Greenish blues - WH Audit
Stop all the clocks, cut off the telephone
Prevent the dog from barking with a juicy bone
Shoot the pianist and with feelings glum,
Put away the coffee, don't let the diners come.
Let the waiters circle moaning all as one.
Scribble on the menu "It's all gone".
Put great bells around the red necks of rugby jocks.
Let traffic policemen wear white bobby socks.
It was my nosh, my spread, my feast, my boast,
My breakfast and my Sunday roast.
My lunch, my midnight snack, my feed, my scoff
I thought my choko frittata would last forever. It was off.
Pickles are not wanted now, put away every one.
Pack up the spoon and dismantle the bun.
Pour away the vinaigrette and sweep up the pud.
For nothing now can ever come to any good.
( Jabberwocky - Lewis Carroll )
Jabberwocky was the first poem I learned by heart, when I was 10, and I can still recite it, no problems. I attempted to memorise the Walrus and the Carpenter as well, but it was just a wee bit too long. With Jabberwocky, I loved the language--"galumphing" has always been one of my favourite words, and I think "mimsy" is perfect for expressing a certain frame of mind.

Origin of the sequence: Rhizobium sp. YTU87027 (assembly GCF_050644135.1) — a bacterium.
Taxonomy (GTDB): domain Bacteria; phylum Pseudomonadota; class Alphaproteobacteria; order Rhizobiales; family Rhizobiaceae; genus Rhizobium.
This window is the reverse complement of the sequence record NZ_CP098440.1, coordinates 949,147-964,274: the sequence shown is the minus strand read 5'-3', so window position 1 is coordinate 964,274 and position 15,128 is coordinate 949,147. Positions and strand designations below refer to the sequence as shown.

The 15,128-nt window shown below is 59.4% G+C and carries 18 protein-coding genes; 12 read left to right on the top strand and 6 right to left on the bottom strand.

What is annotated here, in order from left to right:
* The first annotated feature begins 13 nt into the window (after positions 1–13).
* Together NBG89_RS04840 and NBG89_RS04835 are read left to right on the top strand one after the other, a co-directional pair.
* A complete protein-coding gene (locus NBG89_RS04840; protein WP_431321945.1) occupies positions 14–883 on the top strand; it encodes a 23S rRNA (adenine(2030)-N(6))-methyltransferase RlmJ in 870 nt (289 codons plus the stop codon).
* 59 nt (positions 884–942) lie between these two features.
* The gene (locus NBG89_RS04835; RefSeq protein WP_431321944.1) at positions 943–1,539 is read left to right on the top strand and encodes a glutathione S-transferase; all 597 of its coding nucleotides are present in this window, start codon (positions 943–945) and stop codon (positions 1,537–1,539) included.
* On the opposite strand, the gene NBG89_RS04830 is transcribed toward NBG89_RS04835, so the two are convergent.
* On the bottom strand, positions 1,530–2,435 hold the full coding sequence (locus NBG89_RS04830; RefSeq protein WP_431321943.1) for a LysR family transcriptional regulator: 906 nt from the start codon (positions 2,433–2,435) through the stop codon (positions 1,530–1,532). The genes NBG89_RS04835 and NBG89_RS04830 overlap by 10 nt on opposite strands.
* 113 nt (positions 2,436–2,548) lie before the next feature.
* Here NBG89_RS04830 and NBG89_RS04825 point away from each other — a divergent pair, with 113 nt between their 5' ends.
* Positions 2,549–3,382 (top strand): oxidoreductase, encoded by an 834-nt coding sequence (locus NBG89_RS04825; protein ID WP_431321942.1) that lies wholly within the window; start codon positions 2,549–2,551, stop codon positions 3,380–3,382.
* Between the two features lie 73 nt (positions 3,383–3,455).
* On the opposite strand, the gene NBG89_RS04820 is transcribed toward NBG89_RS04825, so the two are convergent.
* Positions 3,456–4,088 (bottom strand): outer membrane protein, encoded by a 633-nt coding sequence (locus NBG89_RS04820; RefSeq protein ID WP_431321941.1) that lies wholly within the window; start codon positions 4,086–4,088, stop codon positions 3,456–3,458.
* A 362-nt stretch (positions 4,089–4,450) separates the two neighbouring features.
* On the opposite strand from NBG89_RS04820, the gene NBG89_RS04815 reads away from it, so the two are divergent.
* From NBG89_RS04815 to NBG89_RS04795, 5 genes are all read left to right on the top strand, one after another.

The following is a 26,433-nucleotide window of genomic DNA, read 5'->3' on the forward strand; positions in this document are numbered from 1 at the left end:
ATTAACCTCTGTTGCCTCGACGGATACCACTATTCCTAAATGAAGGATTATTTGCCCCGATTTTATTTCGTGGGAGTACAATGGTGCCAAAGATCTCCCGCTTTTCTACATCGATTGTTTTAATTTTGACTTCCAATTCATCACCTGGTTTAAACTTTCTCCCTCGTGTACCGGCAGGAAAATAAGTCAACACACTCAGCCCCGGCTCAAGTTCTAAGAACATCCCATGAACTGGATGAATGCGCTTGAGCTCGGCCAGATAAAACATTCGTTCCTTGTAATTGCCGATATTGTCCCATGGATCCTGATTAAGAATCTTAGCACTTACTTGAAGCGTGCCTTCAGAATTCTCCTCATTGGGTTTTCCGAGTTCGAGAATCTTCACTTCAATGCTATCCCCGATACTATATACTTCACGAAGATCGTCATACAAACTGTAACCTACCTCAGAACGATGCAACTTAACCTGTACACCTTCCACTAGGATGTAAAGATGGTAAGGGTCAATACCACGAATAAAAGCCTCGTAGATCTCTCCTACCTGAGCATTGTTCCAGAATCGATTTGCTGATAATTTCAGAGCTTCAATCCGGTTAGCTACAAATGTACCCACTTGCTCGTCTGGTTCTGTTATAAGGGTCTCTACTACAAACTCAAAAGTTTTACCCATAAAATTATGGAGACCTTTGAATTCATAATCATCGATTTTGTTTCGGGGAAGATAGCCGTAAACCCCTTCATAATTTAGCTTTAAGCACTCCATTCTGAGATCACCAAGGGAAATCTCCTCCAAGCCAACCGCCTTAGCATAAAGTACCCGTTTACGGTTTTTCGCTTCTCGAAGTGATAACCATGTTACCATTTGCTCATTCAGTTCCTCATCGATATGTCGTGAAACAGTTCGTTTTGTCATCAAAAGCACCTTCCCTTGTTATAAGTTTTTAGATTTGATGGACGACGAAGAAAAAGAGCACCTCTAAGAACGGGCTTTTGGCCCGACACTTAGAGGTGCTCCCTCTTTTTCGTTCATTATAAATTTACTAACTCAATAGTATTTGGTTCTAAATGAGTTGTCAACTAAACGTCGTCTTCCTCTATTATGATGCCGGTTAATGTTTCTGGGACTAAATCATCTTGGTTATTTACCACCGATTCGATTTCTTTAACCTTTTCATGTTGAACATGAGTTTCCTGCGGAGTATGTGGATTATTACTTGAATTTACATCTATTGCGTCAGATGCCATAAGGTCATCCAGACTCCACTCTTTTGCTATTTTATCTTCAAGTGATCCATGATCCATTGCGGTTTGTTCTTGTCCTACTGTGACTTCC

( Among School Children - WB Yeats (final stanza) )
Yeats is often overwrought for my taste, but this perfectly expresses one of my beliefs about how we can't separate our bodily health from our emotional or spiritual health. I memorised this when I was 16 -- I don't remember where I came across it originally -- and really, it's no wonder I studied homeopathy, with its emphasis on treating the whole person.
( Absence - Pablo Neruda )
I have spent too much time separated from people I love. And Neruda expresses exactly how that feels.
( My Lady Ain't No Lady - Pat Parker )
This poem always makes me laugh. And so expresses what I love about my lovers, even when they're being girly.
( High Country Weather - James K. Baxter )
One of James K. Baxter's quintessential New Zealand nature poems. There are a couple about the bush (forest) that I also love, but this one really expresses what nature/the earth/the universe gives to me.
( All day I am dreaming a forest - Caroline Griffin )
I flatted with Caroline when I first moved to London. The flatting situation didn't work out, but she is a damn fine poet. And it features forests and bees, two of my favourite things.